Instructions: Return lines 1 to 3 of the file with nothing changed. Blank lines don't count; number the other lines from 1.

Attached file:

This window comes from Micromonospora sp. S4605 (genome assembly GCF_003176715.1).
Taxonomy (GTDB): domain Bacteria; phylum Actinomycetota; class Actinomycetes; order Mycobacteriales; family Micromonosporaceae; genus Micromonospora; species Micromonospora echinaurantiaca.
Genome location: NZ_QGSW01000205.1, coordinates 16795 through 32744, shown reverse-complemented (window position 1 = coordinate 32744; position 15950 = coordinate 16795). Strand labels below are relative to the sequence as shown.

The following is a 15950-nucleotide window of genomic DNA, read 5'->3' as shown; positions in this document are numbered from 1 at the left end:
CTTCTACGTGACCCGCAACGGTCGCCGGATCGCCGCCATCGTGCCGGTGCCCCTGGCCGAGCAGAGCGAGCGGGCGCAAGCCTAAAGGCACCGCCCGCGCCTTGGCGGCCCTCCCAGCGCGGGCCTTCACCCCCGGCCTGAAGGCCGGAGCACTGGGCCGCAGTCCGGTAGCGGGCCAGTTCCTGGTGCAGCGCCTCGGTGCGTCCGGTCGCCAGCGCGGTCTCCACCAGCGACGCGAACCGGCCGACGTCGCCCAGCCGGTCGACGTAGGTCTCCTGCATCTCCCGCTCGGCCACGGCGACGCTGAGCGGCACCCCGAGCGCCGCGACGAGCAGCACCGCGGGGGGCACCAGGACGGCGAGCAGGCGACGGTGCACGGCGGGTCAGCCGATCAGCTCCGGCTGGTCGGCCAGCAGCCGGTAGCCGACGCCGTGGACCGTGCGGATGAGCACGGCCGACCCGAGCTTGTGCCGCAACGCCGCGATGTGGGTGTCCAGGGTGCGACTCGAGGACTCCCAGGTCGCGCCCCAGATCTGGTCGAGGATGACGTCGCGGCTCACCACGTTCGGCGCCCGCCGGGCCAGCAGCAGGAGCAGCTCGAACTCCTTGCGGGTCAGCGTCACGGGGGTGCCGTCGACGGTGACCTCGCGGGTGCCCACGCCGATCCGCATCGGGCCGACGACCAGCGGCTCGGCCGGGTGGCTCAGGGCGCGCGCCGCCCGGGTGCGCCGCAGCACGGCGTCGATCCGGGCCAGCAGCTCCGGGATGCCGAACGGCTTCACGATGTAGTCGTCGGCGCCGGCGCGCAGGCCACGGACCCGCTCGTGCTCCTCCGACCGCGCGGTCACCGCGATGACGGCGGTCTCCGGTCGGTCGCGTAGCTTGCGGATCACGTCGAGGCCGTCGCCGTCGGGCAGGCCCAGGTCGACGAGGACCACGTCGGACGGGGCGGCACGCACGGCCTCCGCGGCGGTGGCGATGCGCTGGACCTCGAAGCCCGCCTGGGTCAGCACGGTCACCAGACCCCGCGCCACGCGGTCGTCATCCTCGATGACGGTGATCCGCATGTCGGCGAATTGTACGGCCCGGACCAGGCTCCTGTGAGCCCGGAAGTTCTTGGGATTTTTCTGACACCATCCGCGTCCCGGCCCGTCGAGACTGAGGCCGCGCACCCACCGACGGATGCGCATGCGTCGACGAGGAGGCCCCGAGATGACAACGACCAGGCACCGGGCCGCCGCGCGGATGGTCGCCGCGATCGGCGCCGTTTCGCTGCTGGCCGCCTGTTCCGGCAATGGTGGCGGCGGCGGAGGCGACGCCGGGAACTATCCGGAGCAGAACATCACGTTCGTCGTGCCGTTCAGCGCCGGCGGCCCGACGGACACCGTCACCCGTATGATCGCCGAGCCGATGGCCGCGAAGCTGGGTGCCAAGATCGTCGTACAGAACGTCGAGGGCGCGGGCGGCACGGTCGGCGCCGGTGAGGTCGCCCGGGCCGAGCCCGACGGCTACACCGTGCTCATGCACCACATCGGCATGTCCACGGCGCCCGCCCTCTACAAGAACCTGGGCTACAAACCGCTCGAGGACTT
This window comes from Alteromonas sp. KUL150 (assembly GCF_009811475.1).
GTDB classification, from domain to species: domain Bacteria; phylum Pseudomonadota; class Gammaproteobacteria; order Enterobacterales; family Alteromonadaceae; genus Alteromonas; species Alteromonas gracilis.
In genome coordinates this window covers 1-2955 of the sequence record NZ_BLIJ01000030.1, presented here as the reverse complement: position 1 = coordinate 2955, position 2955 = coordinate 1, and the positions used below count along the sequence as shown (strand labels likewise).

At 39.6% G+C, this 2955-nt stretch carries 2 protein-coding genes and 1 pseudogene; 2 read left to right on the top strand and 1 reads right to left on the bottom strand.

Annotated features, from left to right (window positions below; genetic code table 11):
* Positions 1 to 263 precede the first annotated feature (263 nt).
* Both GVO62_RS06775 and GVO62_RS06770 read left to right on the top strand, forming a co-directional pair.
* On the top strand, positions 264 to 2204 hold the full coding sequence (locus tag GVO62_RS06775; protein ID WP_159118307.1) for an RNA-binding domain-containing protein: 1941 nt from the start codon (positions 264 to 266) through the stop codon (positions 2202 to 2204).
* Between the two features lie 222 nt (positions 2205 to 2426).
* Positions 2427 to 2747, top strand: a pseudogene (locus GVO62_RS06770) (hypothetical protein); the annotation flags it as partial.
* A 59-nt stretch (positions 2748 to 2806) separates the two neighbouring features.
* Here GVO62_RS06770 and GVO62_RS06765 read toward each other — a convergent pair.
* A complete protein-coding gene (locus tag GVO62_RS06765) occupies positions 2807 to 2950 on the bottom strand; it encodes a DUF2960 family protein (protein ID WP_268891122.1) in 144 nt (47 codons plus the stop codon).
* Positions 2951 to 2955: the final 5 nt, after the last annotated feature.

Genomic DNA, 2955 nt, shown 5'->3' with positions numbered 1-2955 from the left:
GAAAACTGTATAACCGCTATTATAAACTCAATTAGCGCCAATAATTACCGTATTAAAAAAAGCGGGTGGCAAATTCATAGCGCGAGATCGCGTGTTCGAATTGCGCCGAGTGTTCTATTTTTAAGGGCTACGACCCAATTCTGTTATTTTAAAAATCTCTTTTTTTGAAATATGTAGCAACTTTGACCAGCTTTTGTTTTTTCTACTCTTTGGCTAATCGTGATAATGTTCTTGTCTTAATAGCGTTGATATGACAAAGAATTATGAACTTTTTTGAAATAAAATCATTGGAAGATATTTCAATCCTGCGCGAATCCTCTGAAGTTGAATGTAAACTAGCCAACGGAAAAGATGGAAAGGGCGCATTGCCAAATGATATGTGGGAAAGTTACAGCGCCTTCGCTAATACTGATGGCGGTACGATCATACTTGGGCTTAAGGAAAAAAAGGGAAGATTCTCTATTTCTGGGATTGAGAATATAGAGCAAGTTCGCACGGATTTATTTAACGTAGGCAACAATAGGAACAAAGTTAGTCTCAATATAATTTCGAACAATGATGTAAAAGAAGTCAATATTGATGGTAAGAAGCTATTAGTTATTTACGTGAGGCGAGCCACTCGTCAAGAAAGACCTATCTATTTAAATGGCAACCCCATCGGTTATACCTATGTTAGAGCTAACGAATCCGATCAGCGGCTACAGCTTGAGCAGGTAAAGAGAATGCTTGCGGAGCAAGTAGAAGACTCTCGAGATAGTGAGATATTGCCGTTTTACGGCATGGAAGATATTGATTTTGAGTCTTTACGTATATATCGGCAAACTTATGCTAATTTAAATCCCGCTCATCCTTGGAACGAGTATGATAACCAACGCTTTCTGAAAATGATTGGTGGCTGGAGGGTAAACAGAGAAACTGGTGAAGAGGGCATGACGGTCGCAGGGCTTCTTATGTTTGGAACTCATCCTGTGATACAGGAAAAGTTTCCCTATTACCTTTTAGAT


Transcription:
This window comes from Micromonospora sp. S4605 (genome assembly GCF_003176715.1).
Taxonomy (GTDB): domain Bacteria; phylum Actinomycetota; class Actinomycetes; order Mycobacteriales; family Micromonosporaceae; genus Micromonospora; species Micromonospora echinaurantiaca.
Genome location: NZ_QGSW01000205.1, coordinates 16795 through 32744, shown reverse-complemented (window position 1 = coordinate 32744; position 15950 = coordinate 16795). Strand labels below are relative to the sequence as shown.